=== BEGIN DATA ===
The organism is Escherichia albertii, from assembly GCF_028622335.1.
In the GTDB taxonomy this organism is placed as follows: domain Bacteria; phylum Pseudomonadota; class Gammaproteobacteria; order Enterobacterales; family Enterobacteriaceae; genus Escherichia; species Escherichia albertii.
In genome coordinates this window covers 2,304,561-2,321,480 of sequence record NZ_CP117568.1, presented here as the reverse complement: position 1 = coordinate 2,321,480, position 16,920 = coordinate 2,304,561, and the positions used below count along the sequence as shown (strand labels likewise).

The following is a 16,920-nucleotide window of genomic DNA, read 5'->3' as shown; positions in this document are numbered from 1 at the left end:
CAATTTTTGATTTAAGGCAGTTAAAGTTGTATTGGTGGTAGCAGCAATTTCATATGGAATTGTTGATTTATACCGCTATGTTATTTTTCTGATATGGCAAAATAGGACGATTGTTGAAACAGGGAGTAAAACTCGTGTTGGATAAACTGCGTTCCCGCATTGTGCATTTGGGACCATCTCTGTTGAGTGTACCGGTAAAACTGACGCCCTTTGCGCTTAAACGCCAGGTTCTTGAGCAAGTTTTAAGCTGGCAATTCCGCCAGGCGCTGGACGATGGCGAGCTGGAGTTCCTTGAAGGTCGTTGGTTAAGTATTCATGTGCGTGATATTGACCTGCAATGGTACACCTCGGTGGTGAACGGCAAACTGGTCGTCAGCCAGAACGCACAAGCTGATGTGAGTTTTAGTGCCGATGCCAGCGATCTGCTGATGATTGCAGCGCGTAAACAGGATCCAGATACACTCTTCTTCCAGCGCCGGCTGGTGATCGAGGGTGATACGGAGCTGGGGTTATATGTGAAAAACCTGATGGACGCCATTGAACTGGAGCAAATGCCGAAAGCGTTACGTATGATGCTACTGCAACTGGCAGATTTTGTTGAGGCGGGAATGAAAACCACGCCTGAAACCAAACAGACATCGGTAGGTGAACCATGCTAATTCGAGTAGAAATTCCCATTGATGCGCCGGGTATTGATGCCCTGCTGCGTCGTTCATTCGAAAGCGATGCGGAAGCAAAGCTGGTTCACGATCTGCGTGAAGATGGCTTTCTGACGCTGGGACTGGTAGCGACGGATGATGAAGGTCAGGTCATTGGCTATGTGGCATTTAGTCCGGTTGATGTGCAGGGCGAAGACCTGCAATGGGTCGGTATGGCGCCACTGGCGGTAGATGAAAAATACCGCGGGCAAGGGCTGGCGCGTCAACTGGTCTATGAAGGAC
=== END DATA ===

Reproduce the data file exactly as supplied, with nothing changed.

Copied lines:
The organism is Escherichia albertii, from assembly GCF_028622335.1.
In the GTDB taxonomy this organism is placed as follows: domain Bacteria; phylum Pseudomonadota; class Gammaproteobacteria; order Enterobacterales; family Enterobacteriaceae; genus Escherichia; species Escherichia albertii.
In genome coordinates this window covers 2,304,561-2,321,480 of sequence record NZ_CP117568.1, presented here as the reverse complement: position 1 = coordinate 2,321,480, position 16,920 = coordinate 2,304,561, and the positions used below count along the sequence as shown (strand labels likewise).

The following is a 16,920-nucleotide window of genomic DNA, read 5'->3' as shown; positions in this document are numbered from 1 at the left end:
CAATTTTTGATTTAAGGCAGTTAAAGTTGTATTGGTGGTAGCAGCAATTTCATATGGAATTGTTGATTTATACCGCTATGTTATTTTTCTGATATGGCAAAATAGGACGATTGTTGAAACAGGGAGTAAAACTCGTGTTGGATAAACTGCGTTCCCGCATTGTGCATTTGGGACCATCTCTGTTGAGTGTACCGGTAAAACTGACGCCCTTTGCGCTTAAACGCCAGGTTCTTGAGCAAGTTTTAAGCTGGCAATTCCGCCAGGCGCTGGACGATGGCGAGCTGGAGTTCCTTGAAGGTCGTTGGTTAAGTATTCATGTGCGTGATATTGACCTGCAATGGTACACCTCGGTGGTGAACGGCAAACTGGTCGTCAGCCAGAACGCACAAGCTGATGTGAGTTTTAGTGCCGATGCCAGCGATCTGCTGATGATTGCAGCGCGTAAACAGGATCCAGATACACTCTTCTTCCAGCGCCGGCTGGTGATCGAGGGTGATACGGAGCTGGGGTTATATGTGAAAAACCTGATGGACGCCATTGAACTGGAGCAAATGCCGAAAGCGTTACGTATGATGCTACTGCAACTGGCAGATTTTGTTGAGGCGGGAATGAAAACCACGCCTGAAACCAAACAGACATCGGTAGGTGAACCATGCTAATTCGAGTAGAAATTCCCATTGATGCGCCGGGTATTGATGCCCTGCTGCGTCGTTCATTCGAAAGCGATGCGGAAGCAAAGCTGGTTCACGATCTGCGTGAAGATGGCTTTCTGACGCTGGGACTGGTAGCGACGGATGATGAAGGTCAGGTCATTGGCTATGTGGCATTTAGTCCGGTTGATGTGCAGGGCGAAGACCTGCAATGGGTCGGTATGGCGCCACTGGCGGTAGATGAAAAATACCGCGGGCAAGGGCTGGCGCGTCAACTGGTCTATGAAGGAC